British Columbia

Club PuSh

Club PuSh

By Yasmine Shemesh Held this year at the Fox Cabaret and the Anvil Centre, Club PuSh is a special showcase of experimental…


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Monday 13th, May 2013 / 22:57


Hot off the heels of their highly-anticipated sophomore album, Image du Futur, Montreal rock troupe Suuns falls between no-wave New York, a little bit of grunge, and lilting jazz mastery. You could say they’ve rounded the bases through just about every decade of the twentieth century.

Max Henry, bassist and keyboardist from Suuns, phoned BeatRoute from his home in Montreal upon his return from Austin’s South by Southwest (SXSW) to talk about no wave, the future and hot sauce.

Drawing comparisons to Sonic Youth—whose front man, Thurston Moore, was spotted at one of Suuns’ SXSW shows—Suuns are marked by their succinctly no-wave sound, particularly present on several of the tracks on Images du Futur.

The collage of genres on Image du Futur move between math-rock in “Powers of Ten” to indie-folk-pop in their most popular “Edie’s Dream”.

The musical range on the album may be attributed to their formal training, but listening to Henry makes it clear that they are really just fascinated by their medium, particularly in its most raw and experimental forms. “There’s an amazing phenomenon where someone will just throw their hand on their guitar with this shape and come up with this chord that sounds amazing and they have no idea what [it is]… when you don’t understand what you’re doing you still get a visceral reaction from it, and you’re still controlling it, but in this very unscientific way and it’s almost a kind of prayer.”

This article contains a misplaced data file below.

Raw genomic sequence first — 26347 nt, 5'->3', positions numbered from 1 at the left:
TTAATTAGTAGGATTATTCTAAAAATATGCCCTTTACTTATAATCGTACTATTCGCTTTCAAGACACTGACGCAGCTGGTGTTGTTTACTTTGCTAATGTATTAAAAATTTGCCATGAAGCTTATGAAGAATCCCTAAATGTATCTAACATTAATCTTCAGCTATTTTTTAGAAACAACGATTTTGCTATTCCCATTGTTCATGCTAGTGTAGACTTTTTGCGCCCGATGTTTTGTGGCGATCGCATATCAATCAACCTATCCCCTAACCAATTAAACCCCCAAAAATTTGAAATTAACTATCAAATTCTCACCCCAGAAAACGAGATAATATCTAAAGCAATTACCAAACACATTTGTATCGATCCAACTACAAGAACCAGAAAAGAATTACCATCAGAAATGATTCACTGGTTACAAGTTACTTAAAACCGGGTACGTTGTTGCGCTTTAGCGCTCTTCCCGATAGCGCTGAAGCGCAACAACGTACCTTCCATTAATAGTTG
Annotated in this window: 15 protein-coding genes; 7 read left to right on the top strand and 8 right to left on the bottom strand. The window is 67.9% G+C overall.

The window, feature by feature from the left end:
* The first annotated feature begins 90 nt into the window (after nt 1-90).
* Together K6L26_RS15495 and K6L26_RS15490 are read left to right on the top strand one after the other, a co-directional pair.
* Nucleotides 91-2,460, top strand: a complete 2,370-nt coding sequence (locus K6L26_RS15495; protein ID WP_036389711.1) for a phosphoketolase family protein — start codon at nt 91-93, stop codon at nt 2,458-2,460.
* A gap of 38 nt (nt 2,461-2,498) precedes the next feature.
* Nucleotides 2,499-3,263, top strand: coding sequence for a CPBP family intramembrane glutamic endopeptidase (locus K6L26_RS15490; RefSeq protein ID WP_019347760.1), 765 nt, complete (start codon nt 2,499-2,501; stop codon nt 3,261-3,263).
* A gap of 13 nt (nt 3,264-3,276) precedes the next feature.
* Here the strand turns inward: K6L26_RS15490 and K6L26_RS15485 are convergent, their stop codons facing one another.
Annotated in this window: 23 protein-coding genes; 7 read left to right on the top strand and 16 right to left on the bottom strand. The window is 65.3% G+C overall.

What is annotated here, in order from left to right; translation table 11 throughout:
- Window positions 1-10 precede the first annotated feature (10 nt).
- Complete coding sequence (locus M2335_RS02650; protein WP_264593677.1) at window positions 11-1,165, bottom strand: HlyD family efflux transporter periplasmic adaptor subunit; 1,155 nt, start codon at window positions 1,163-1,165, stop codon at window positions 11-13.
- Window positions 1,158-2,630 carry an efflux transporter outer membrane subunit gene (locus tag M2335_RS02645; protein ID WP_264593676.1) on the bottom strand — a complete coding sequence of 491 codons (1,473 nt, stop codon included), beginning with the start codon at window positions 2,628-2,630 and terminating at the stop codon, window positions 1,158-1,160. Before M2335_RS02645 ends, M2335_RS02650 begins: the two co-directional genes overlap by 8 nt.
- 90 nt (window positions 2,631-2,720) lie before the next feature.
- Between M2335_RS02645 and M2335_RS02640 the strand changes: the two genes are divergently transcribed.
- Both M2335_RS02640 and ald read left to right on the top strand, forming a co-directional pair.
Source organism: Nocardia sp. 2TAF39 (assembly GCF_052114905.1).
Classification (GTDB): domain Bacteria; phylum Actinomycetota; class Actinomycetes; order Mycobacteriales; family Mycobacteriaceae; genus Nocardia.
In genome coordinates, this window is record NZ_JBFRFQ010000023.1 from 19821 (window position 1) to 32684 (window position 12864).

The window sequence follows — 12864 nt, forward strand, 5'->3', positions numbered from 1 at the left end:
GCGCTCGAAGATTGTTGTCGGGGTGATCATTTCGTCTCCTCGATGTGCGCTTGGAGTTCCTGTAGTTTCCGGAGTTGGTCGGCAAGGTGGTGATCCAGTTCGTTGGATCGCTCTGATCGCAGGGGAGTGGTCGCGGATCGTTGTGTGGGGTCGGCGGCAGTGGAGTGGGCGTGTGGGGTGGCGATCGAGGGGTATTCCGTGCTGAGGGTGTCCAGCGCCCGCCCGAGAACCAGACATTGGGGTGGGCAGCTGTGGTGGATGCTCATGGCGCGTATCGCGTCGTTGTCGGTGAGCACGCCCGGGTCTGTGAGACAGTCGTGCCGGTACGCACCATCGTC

Image du Futur is a mixed-melody, pop, post-punk album making it more accessible to a wider audience, but Henry still sees the craft as an outlet for experimentation. “I think if you’re gonna really make a go of it as a musician, any kind of musician, no one’s kidding anyone, no one’s making money, so if you’re out there all the time touring, the only real currency that stays is creative ambition,” he says.

“I wish I could tell you we were mainlining heroin, or something,” Henry says with a laugh when asked how the band spent their time offstage in Austin. “If we weren’t playing a show or loading in, we were at the hotel, there was a pool, it was nice. I got a bit of reading done – we all did. We were just enjoying the weather.” Pausing for a moment, he adds, “I went on a crusade to find hot sauce for my roommates… and it all got taken away at the airport because I put it in my carry-on. But yeah, we like to read, we like to listen to music in the car, occasionally we’ll talk about some nice things. Pretty chill.” Not to suggest that they’re purely negative, but for bands festivals can sometimes feel like, as Henry puts it: “the musical equivalent of sitting under a heat lamp and rotating slowly.” Currently on their first leg, or the mini-tour, the band embarks on a larger international tour in late April.

Suuns play the Media Club in Vancouver on May 23. As well, they’re also on the Sled Island roster in Calgary.

By Jessica Todd

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Abbey Road: Performing classic albums live…

Abbey Road: Performing classic albums live…

By. Simm    CALGARY – There’s a scene in the TV series, Vinyl, produced by Mick Jagger and Martin Scorsese about the lusty…


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